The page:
I was shocked today when I saw the BBC headline, “Under 45s should not enter politics, minister says.” I calmed down once I’d read the actual comments she made and realised that the story had been blown-up somewhat by the BBC News’ Health Reporter (as political stories often are) but it did get me to thinking about difficulties young people face when trying to enter into a new career these days.
The point that Anne Milton was trying to make, I think, is that politicians need to represent people and would be unable to do so without life experience and empathy. That said, young people have an awful lot to contribute to politics and all too often end up as the coffee-makers and RISO monkeys of the office; how are they supposed to gain the necessary experience to be taken seriously if nobody will take them seriously in the first place? This isn’t only a problem in the political world; it is relevant to all professions – more so now than ever. Throughout my adult life I’ve been fighting against a lack of experience and qualifications. I don’t get considered for jobs that I know I can do well, simply because I haven’t done them before or I don’t have a massively specific NVQ or similar. Similarly, graduates (who were once seen as great assets to a work place) are looked down on and considered to have no ‘real idea’ of how to do anything, having studied only the theory.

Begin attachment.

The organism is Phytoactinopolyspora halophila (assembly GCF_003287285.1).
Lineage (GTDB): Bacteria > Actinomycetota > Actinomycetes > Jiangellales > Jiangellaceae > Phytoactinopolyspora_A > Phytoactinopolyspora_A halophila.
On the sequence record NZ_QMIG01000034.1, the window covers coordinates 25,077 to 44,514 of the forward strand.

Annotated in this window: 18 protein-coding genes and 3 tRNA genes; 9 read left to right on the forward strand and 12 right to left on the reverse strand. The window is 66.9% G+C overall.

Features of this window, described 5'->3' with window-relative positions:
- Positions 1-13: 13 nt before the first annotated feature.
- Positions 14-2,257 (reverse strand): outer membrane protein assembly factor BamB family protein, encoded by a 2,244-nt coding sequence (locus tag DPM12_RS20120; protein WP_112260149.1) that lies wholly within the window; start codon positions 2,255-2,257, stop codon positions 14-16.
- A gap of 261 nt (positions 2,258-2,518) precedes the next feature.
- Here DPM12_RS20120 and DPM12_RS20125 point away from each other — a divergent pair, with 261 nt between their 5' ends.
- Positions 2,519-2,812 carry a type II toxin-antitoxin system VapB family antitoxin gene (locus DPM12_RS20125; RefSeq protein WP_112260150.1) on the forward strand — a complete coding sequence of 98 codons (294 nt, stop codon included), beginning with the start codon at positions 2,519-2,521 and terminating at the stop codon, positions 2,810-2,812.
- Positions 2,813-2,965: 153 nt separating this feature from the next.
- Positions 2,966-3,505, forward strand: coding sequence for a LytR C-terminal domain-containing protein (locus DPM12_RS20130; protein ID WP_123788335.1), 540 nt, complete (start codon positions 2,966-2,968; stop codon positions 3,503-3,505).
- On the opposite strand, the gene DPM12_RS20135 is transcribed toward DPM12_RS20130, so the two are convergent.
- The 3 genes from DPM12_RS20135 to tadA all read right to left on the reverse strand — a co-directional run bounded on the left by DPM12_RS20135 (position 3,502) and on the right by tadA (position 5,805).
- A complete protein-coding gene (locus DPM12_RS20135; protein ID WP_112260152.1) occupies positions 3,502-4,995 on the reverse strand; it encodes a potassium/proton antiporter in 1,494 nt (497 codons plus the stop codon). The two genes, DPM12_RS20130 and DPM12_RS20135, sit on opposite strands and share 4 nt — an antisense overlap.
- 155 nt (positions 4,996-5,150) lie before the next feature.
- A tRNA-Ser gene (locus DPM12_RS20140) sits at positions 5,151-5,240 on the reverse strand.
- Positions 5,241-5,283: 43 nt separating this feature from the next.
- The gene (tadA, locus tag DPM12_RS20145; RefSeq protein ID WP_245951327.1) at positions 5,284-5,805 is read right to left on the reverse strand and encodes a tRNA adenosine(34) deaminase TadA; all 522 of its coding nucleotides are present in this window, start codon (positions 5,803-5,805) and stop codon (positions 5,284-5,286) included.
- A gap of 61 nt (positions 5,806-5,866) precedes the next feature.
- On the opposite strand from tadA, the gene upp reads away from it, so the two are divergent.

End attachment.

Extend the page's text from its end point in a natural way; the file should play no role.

So, where are young people expected to gather all this experience? Sadly, it seems that they’re not.
I was recently trying to gather some people together for a focus group and ended up in Stockport talking to people on the high street and asking them to come along. Trying to hit busy areas, we took a wander down past the library and by the job centre where we hung about in the sun for a while talking to passers-by. I was quite upset to see that the whole time we were in that part of the city, only 2 or 3 people that looked over 30 went in to the job centre, and they weren’t older by much. Have we as a society given up on the youth of Britain? I know that there are incentives in place to provide more apprenticeships and reduce youth unemployment, but I’ve certainly never come across any in the real world and nor have any of the many unemployed young people I know. Government-funded schemes aren’t always the answer, and in this case I think it’s attitudes that need to change.
Do we all need to sit around until we’re 45 before anybody will listen to anything we have to say? It is starting to look that way! As a very active member of Liberal Youth, this really worries me because I have the pleasure of meeting loads of bright, active and enthusiastic young people with a lot to offer the world of politics; it was only last month that I heard from two inspiring young women at the Liberal Democrat Spring Conference (both under 16) putting across strong arguments for a policy motion. I’d hate to see any of these fantastic people start to lose that passion simply because the world isn’t listening. It would not only be a shame for them, but ultimately for us all as a society to lose out on their contribution.
So, while I see your point, Anne Milton, I don’t appreciate you re-enforcing the idea that young people have nothing to contribute and I’m glad that the BBC made a bit of a fuss over it; it’s about time someone did.